I won’t say that I’m the strongest advocate for cycling though. And I’m certainly not anti-car. There are people much more passionate than I and who use their voice to forward the movement. I simply like to ride and ride and ride until my legs get giggly. I like to collect things in my basket and take a book to the park to read under a tree. I like the sensation I get when the wind pushes me faster toward my destination. I simply like feeling like a kid again: free and without a care in the world. It’s that joy that has kept me pedaling for years.

What Are We Really Trying to Ask?

Picture the scenario of meeting someone new. You’ve reached out for networking purposes and now have their full and undivided attention at the local coffee shop. There’s a buzz, if only from the espresso. Besides all the regular Googling you’ve done on them beforehand, it’s time to get the conversation started. “What do you do?” you ask. There it is. The question we all wish wasn’t asked as soon as it’s left your lips. It’s what we’ve gravitated to when meeting someone new. Or worse, the question has been posed to you and you have to fiddle around in your brain with the answer that says I-do-something-interesting-but-not-in-a-bragging-kind-of-way. It’s even found it’s way into our cocktail parties and happy hours, “So… what do you do?” asks the girl meeting a guy for the first time at the table next to you. You cringe when you hear it. We all do.

I’ll be honest– I use it too when I can’t think of anything else to ask. But I also judge people who ask it. And lately, I’ve heard a newer version, “So, where do you work?”. Lucky me, I have a generic answer that shuts people up but that unfortunately doesn’t describe me very well. “Who me? Oh, I’m a freelance writer.” Even that doesn’t feel like it covers everything someone needs to know about me. I’m not defined by it nor do I want you to think that I only fit into that bucket. And don’t you dare ask me if I’ve published anything you may have read before. I’m not saying that everything you need to know will occur in one sitting but now you know nothing about my interests by that answer. What if I said I was a consultant? What if I told you I worked at Facebook or LinkedIn? Would you look at me differently? What are you really getting at when you ask me that question?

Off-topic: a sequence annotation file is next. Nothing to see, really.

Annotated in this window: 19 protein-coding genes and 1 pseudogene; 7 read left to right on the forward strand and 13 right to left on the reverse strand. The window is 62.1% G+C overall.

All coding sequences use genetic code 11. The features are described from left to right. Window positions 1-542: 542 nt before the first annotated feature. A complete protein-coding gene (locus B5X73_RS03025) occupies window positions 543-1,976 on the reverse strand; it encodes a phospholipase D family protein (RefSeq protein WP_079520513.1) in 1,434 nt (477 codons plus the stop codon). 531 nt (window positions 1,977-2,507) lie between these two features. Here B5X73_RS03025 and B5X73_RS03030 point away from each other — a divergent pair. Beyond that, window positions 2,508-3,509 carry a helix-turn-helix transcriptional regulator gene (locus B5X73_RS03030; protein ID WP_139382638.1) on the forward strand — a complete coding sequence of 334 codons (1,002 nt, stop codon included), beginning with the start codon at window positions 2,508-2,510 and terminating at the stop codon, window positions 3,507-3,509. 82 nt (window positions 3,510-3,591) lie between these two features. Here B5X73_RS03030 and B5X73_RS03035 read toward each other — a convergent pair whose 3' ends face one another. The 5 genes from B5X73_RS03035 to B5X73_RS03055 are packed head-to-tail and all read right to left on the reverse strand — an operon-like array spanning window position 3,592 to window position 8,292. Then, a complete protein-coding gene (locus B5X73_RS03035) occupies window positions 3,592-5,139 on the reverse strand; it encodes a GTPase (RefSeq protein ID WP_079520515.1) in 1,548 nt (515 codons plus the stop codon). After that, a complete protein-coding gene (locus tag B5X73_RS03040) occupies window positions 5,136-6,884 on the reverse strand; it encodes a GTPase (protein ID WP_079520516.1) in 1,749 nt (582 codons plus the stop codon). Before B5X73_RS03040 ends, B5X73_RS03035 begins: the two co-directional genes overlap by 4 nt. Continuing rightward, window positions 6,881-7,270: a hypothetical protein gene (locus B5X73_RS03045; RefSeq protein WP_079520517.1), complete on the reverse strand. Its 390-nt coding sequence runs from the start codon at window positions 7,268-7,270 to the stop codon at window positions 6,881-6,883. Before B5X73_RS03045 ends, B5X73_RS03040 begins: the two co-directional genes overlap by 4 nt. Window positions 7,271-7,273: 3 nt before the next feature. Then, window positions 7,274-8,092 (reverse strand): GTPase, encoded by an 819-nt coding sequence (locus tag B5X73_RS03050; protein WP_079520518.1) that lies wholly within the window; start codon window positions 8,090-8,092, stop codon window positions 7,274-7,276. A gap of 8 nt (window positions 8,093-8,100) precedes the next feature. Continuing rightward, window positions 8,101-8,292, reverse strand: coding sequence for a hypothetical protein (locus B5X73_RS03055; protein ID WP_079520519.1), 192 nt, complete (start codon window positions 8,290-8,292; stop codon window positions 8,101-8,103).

I’ve tried a few varieties of answers and questions. I think the real question should be “What are you interested in?”. I haven’t perfected the question yet but I believe we should remove the usual ones from our small-talk banter. If I wanted you to know what I did, we’d be wearing nametags. If I wanted you to know where I worked, I’d wear the startup tee. Truth is, I don’t care what you do. I care about what makes you tick, what motivates you to wake up in the morning, and what you do during your free time. Those are the things we probably have in common. Not that I’m hunting you down as a friend but I feel like those answers give me more insight than the typical answers about project management, inbox zero-ing, and marketing/sales daily routines.

I’ve heard this is a typical question of Americans to ask. Some think we use this crutch question as a means to brag about our salaries or make a power play. I agree. Sadly, I’ve seen people use it for those purposes and I’m quick to shut them down. “I won’t bore you with those details. Let’s talk about an interesting book I’ve read recently.” Maybe it sounds as if I’m hiding something but who wants to be bored with the details of work. Why can’t we discuss the state of social enterprise in the city we’re in? I’m more curious as to what challenges you face and how I can help. What is the last big project you worked on? Was it successful or not? All of which is of interest to me. Next time we sit down for coffee, and it’s the first time I’ve met you, don’t be surprised if I don’t ask you what you do. And be ready to answer something far more personal or in-depth about your hobbies and interests.

The Anti-Cookbook